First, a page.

New Zealand Dog News

Reviewing the dog news in New Zealand with editors comments. Someone needs to keep reviewing how our dogs are doing in society.

October 26, 2009

Timaru family sad at loss of dog

Timaru dog breeder Jaimee Broomhall is mystified by the city pound's response to her offer to foster a stray dog.

When a black labrador wandered up her Wilson St drive on Wednesday night, Mrs Broomhall thought she did the right thing when she notified the Timaru District Council and radio stations the next morning.

The dog, about six months old, made an immediate impression on her.

"He had obviously been looked after by somebody. He had been fixed and he was quite obedient," Mrs Broomhall said.

When the pound called her back on Thursday afternoon, Mrs Broomhall, who has bred dogs for four years, offered to care for the labrador while his owner was sought. If an owner was not found, with her breeder's contacts, she already knew of a farm which would adopt him.

Mrs Broomhall said she was told her offer was unusual and would need to be OKed.

When she spoke to the pound again she was told it "might have a possible owner of the dog and could they come and collect him?"

When a council worker arrived and did not find a microchip, it appeared the dog's owner had not been found, and the council still intended to take it to the pound – despite Mrs Broomhall and her husband suggesting they continue to care for it until its owner claimed it. "I thought he [was] obviously not thinking of the welfare of the animal at all."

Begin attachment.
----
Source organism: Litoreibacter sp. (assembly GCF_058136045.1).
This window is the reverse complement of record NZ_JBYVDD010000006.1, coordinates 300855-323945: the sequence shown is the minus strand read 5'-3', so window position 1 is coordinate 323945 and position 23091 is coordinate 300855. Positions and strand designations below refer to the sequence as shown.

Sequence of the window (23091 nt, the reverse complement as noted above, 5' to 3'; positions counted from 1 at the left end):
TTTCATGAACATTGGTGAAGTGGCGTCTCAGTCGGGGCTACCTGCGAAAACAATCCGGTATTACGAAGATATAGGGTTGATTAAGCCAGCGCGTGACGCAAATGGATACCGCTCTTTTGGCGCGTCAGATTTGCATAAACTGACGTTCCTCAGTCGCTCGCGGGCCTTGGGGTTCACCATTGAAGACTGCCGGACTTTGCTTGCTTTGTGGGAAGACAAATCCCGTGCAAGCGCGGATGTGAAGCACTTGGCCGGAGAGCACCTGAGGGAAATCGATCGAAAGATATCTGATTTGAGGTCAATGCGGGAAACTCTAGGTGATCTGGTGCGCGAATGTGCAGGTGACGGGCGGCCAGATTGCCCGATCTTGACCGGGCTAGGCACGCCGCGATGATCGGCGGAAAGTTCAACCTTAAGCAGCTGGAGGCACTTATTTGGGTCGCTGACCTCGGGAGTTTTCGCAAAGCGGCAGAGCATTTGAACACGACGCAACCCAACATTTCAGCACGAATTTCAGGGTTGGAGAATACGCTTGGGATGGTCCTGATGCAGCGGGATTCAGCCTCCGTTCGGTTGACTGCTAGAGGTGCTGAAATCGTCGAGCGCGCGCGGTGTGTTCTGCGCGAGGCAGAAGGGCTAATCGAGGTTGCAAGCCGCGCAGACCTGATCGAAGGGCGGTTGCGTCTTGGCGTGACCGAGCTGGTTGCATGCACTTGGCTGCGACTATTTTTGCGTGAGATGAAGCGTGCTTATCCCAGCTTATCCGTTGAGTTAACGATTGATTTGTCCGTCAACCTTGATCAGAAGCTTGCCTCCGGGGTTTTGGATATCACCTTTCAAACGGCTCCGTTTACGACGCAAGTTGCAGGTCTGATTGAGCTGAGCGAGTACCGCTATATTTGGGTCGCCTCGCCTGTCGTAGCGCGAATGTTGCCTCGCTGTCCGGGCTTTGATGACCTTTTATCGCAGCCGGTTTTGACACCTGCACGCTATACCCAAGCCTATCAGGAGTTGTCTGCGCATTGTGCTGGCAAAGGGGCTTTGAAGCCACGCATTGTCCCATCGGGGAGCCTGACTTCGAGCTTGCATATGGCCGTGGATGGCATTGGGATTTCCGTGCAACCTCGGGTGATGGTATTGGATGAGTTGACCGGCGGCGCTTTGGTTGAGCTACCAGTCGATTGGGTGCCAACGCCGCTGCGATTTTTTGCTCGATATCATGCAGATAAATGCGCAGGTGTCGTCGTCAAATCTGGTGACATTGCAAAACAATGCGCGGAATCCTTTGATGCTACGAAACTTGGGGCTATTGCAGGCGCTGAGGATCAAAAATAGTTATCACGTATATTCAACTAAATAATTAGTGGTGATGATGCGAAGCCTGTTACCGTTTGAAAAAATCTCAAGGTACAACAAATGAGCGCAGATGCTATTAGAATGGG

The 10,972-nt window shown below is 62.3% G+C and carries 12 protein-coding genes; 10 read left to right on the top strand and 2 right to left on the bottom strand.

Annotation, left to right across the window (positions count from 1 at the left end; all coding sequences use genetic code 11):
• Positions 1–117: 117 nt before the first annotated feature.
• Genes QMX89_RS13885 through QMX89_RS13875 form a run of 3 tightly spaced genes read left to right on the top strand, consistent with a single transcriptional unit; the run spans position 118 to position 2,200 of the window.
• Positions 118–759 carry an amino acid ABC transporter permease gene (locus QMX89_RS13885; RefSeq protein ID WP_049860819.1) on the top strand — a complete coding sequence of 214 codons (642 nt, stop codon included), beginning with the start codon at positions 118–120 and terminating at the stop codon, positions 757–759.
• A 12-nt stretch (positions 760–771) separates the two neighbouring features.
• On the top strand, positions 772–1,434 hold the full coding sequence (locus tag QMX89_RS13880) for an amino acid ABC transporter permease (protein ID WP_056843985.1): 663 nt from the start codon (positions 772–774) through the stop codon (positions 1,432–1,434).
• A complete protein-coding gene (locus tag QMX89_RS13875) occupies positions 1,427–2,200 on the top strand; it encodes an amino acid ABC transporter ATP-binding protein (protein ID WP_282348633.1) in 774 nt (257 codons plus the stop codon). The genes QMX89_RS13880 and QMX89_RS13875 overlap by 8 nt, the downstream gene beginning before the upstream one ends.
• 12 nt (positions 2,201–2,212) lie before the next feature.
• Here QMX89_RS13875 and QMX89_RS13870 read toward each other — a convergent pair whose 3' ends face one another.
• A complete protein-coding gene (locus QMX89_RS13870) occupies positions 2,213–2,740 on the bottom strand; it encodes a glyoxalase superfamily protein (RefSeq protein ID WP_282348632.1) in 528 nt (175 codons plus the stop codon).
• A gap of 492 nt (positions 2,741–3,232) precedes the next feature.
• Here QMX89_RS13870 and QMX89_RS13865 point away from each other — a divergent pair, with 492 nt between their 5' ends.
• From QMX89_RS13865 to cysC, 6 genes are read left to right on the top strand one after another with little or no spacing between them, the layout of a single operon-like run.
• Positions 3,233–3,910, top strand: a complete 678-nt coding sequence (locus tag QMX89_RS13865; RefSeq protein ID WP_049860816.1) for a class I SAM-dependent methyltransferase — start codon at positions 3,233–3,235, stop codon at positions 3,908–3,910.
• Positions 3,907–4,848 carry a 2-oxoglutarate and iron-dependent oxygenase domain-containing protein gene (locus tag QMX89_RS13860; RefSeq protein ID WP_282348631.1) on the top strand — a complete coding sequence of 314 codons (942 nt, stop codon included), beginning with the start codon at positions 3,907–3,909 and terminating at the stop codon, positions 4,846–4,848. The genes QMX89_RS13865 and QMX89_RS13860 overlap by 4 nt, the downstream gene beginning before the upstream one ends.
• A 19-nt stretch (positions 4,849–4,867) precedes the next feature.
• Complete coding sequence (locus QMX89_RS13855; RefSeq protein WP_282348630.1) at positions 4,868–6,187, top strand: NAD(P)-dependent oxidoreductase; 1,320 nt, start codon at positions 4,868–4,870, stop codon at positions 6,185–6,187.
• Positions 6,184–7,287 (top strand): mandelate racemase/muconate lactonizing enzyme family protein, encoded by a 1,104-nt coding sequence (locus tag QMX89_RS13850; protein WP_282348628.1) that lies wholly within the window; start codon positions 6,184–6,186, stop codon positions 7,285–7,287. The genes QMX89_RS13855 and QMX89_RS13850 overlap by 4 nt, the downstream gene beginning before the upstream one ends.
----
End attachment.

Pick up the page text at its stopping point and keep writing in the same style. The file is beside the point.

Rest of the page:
Mrs Broomhall could not understand why the council would not work with her. "I couldn't understand why he wanted to take the dog out of a nice warm home. It's more money for them to look after than to leave him here. It's just totally selfish."

She was further frustrated when told she could have the dog back in seven days if she paid $100 to cover desexing, microchipping and registration.

Mrs Broomhall said she would have been willing to pay $40 – what she estimated it would cost to microchip and register the dog. She did not see the need to pay for desexing a neutered animal.

Council building and environmental services manager David Armstrong defended the council's approach, saying it was bound by the Dog Control Act.

Once the council was told of the situation, it had to take control of the dog, he said. "The Act puts onus on us to impound dogs and look after them in a certain manner. There's no provision in the act for fostering [animals]. Unfortunately we can't do that."

Ya gotta be joking... I mean, don't the council have grey areas !!

The Act ensured that if an owner did lose their dog the council would respond in the best interests of the dog. If an owner called and was told to collect their dog from a stranger, they might not be happy. The council's procedure was not to be taken as a reflection on Mrs Broomhall's ability to care for the dog, Mr Armstrong said. "That's not saying this lady wouldn't have done all these things."

Mr Armstrong said the situation was unusual because the dog had been desexed but not microchipped. He was willing to discuss the matter with Mrs Broomhall.


  • At 8:55 a.m., Blogger apbta_inc said…

    Like the pound is a better place for this dog?
    What a bunch of bloody-minded control freaks. Robots.


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